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Let me start by telling you about Taw Vigsittaboot’s salmon in red curry.

It’s a dish you’ll find at any number of Thai restaurants—a fillet of fish in a sauce you can find in any number of dishes. What gives this version its distinction is the unexpected alchemy of protein and sauce. Vigsittaboot takes his time. Rather than fry or sear the salmon in advance, he poaches it in its skin in the pungent broth—a traditional, low-and-slow method that honors both the salmon and the curry. The salmon is not just tender and moist; it’s meltingly luscious. The broth, meanwhile, is permeated by the rich, natural oils of the fish, which elevate it into the realm of the voluptuous.

Now let me tell you how you can come by this terrific dish.

You step down a small flight of concrete steps and pull open the door of an old English basement in a fading three-story town house around the corner from Howard University Hospital. Inside, you’ll find Vigsittaboot, framed by the door of the kitchen, sweating away in T-shirt, boots, and shorts, his long, glossy black hair bundled in a white bandana. He looks up from a bowl of rice and waves you inside. “Welcome, welcome. I’ll be with you in a minute.” His lilting, accented voice lingers on the final word, drawing it out as long as possible. Miiinute. There are only two other customers, a man and woman picking up their carryout order. From the long looks on their faces, they’ve been waiting a while. They occupy the only two chairs, which Vigsittaboot has tucked into an alcove of books and magazines, in the manner of a dentist’s waiting room.

You place your order with Vigsittaboot—25 minutes, he says—and plop yourself onto the stool beside the counter. When the couple departs with their takeout, you take one of the chairs.

Smells waft into the tiny, low-slung room—Thai bird chilis making contact with peanut oil, holy basil leaves sizzling away, whiffs of ginger and garlic. You distract yourself for a half-hour by leafing through a paperback copy of The Dhammapada. Another customer walks in, jingling the wind chimes. The sound alerts Vigsittaboot, who emerges from the kitchen with that customer’s takeout bundle.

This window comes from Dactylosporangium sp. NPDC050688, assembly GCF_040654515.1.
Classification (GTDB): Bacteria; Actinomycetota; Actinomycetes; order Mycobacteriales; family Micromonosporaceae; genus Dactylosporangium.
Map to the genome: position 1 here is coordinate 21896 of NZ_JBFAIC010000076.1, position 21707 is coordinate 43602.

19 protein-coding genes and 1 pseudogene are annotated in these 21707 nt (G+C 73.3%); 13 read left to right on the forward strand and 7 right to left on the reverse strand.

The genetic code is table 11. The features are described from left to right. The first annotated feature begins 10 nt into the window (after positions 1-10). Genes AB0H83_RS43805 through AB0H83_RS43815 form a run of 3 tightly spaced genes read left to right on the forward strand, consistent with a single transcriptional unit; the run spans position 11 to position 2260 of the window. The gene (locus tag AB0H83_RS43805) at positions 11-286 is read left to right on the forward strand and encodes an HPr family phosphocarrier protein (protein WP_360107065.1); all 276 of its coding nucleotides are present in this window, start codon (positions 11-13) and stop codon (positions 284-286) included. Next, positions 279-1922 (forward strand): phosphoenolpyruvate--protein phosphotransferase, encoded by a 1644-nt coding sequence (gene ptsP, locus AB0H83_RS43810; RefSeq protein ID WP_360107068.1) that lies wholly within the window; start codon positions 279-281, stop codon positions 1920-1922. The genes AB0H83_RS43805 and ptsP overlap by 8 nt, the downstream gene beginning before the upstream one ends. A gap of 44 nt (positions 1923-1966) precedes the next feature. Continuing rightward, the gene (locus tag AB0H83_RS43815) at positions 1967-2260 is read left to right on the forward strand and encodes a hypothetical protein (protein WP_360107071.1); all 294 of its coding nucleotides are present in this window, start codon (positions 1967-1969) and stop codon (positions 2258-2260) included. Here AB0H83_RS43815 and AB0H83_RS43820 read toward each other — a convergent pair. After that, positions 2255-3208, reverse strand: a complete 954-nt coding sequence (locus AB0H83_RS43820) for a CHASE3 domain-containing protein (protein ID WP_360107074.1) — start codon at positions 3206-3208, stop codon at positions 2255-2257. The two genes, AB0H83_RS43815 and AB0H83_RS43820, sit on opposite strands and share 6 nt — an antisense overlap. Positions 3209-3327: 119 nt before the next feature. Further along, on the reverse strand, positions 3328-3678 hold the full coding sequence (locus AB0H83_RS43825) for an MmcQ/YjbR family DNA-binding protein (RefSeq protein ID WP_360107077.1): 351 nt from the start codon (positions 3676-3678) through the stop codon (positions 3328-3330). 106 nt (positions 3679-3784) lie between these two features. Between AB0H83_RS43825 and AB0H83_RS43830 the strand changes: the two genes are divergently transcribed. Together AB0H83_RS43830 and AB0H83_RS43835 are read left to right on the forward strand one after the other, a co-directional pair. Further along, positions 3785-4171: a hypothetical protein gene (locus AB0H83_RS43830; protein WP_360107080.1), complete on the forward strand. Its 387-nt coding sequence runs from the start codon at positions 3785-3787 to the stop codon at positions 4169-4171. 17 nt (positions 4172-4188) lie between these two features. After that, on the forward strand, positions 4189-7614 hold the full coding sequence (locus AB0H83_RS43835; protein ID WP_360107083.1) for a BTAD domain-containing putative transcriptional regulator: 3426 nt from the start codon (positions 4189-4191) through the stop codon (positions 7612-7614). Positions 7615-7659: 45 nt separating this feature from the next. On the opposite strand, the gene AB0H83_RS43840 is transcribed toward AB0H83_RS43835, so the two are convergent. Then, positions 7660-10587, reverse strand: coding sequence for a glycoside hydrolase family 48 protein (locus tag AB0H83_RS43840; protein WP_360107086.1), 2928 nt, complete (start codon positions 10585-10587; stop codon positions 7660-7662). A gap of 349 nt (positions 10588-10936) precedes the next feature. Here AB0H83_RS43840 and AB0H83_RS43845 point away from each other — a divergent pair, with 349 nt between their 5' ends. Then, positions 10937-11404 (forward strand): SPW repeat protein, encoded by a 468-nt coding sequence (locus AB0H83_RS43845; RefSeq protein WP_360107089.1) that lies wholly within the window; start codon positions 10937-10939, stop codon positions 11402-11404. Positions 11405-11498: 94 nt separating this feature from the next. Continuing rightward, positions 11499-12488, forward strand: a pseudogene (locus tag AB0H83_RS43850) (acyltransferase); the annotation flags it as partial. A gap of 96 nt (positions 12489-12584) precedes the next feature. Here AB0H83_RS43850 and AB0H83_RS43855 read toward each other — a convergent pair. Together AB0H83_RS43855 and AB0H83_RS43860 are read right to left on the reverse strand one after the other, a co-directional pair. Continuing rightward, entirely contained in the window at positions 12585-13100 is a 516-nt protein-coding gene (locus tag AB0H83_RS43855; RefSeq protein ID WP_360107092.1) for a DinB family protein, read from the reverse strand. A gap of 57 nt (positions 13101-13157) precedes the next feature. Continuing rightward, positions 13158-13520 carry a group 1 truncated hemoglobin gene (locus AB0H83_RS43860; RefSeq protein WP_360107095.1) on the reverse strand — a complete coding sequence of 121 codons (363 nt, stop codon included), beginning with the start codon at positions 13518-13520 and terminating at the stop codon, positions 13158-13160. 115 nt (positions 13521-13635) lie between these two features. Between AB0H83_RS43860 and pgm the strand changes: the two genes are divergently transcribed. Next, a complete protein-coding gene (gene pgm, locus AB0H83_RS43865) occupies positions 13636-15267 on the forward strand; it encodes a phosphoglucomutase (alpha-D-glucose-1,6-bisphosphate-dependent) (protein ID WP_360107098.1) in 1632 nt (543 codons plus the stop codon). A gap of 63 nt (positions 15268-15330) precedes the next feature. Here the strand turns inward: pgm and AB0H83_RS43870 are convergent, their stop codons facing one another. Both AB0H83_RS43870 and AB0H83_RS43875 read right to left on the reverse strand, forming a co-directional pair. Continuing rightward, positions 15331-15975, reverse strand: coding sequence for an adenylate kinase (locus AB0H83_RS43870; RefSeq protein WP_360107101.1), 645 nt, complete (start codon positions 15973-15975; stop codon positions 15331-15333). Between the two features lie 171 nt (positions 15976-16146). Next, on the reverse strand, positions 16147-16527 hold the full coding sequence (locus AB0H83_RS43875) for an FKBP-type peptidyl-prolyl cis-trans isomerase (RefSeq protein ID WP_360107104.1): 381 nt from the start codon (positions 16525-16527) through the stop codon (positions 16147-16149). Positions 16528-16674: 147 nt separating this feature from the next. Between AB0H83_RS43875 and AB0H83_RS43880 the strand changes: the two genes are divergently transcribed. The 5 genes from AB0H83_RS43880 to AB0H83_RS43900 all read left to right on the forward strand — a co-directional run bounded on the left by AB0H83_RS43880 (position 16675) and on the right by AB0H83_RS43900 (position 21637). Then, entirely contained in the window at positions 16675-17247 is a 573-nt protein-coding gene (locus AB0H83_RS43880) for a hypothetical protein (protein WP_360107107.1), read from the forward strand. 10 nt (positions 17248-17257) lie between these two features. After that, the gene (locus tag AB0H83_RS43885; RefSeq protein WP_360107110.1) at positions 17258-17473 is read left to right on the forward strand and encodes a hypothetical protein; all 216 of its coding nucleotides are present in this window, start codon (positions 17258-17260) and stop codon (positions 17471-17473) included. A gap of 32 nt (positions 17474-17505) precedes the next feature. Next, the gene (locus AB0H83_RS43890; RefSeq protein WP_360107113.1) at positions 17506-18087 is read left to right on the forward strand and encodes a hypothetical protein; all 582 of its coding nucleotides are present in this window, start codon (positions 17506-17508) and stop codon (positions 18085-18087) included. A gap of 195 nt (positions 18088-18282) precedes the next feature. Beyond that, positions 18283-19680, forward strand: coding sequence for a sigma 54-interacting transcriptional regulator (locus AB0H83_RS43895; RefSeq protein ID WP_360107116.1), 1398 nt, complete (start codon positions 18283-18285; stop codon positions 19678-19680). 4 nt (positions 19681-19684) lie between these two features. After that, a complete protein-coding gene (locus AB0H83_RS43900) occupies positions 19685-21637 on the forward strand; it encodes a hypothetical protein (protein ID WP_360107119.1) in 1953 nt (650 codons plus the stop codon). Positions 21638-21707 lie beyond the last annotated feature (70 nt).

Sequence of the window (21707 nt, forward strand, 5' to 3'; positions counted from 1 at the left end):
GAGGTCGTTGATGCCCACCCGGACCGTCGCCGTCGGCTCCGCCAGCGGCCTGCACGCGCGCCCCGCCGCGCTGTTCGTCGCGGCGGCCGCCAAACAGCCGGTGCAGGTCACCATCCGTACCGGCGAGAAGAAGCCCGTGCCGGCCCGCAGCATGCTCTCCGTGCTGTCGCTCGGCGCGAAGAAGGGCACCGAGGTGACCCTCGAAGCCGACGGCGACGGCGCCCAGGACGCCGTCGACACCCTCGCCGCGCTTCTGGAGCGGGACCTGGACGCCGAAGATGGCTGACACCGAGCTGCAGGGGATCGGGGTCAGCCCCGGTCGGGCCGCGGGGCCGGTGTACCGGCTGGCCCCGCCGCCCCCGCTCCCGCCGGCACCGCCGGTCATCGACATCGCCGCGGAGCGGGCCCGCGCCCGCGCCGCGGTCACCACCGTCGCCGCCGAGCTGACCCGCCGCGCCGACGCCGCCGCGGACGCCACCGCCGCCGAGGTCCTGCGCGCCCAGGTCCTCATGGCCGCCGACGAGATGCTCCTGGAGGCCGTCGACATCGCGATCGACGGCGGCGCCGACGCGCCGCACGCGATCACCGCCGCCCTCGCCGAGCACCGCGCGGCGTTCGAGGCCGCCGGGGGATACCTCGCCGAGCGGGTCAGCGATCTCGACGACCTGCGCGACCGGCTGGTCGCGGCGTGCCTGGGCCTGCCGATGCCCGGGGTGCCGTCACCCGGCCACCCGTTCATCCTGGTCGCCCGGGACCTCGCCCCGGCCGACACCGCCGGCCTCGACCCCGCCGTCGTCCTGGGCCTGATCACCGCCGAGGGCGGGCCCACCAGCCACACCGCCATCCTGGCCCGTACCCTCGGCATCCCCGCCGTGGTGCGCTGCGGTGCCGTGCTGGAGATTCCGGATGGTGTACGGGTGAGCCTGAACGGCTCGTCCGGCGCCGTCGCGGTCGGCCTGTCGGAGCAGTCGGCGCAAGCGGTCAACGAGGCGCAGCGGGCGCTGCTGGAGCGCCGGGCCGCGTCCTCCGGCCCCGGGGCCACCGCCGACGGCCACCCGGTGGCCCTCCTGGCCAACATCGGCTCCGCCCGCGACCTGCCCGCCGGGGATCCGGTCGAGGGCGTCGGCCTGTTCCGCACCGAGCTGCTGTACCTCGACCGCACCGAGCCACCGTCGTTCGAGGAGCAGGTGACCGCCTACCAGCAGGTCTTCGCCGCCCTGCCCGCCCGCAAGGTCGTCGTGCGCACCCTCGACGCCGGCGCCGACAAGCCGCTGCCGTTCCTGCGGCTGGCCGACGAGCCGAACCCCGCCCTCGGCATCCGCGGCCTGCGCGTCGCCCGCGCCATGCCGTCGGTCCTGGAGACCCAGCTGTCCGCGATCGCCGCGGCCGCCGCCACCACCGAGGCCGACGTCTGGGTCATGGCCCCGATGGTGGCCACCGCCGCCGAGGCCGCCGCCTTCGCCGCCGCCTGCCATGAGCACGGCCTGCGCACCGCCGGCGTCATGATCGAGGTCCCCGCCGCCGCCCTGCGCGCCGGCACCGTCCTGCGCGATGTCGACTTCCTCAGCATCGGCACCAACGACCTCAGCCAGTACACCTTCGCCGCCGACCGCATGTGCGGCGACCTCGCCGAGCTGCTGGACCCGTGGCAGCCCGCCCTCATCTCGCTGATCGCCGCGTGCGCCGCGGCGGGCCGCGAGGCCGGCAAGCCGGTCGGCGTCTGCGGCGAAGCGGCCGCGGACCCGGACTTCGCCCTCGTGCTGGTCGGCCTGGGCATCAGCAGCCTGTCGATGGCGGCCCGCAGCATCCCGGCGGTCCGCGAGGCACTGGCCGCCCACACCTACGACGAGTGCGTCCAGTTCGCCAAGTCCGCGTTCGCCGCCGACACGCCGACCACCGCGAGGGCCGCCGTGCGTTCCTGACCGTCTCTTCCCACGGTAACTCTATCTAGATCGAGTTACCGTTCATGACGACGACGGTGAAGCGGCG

“OK,” says the chef, looking in your direction. “Now I start on your order.”

You return to the sacred teachings of the text, trying to follow its prescriptions for tranquility and inner peace, even as you find yourself becoming more impatient by the minute.

As The Dhammapada teaches, harmony in all things: What makes Thai X-ing so frustrating is also what makes it so worthwhile.

Vigsittaboot’s inability to multitask in the manner of a veteran short-order chef pays off handsomely in his undivided concentration on your order. When he’s making your food, he’s not generally doing anything else. And from prep to saucing, his are the only hands involved. Not all of his dishes sing (stir-frys, the epitome of quick, intensive cooking, are a flat note), but all of them cohere.

In his free time, Vigsittaboot makes art, some of which is on display in the waiting room—colorful, finely wrought mixed-media sculptures that reward the attentive viewer with a wealth of detail. So it goes with his cooking. Leaves of fresh mint are a smart touch in the nam tok, perfuming the cold slices of beef and playing against the tart lime marinade. Crisp green beans offset the richness of the pork ribs in green curry and—like a complementary accent in a room—pick up the color of the sauce. Ka prow, too frequently a chicken-dominated dish, becomes here an intriguing and delicious showcase for the way black mushrooms (chewy, earthy) work with and against thin, long slices of ginger (crunchy, aromatic). And larb gai, that light, lively appetizer salad, not only is mouth-puckeringly bright (credit a few extra shots of fish sauce and lemon juice) but also benefits from ground chicken that isn’t overcooked.

Spring rolls are usually a bad bet to hold up to long travel; but Vigsittaboot gives them a tight, painstaking roll (which keeps the fry oil from the veggies within) and cooks them just past the point of golden-brown. When I took one from its Styrofoam container after 30 minutes, it actually crunched.

The highlight of my meal, of course—the highlight of the week, for that matter, or maybe even the month—was the salmon in red curry. When I woke up the morning after, the memory of its lushness and heat was lodged in my consciousness like a dream. I went back that night for more, rationalizing my craving as a crucial test of quality control. This time, of course, I made sure to call ahead. The wait was shorter, but it was still a wait. I again cracked open The Dhammapada, spending my half-hour on a passage called “The Pairs,” which encourages the reader to perceive the world with serenity. I copied a stanza into a notebook, to remember the words. I already knew I would remember the fabulous curry.

Two days later, I was back. My food was

ready when I walked in. I was stunned. Had Vigsittaboot’s sense of time suddenly improved? Had I demonstrated my loyalty as a customer—and therefore my claim to an expedited order? Had I reached some strange, exalted state of being? Whatever it was, one thing was certain: I was making myself one with Thai X-ing.

Thai X-ing, 515 Florida Ave. NW,

(202) 332-4322.

Eatery tips? Food pursuits? Send suggestions to

hungry@washcp.com. Or call (202) 332-2100, x322.

Art accompanying story in the printed newspaper is not available in this archive: Photograph by Jati Lindsay.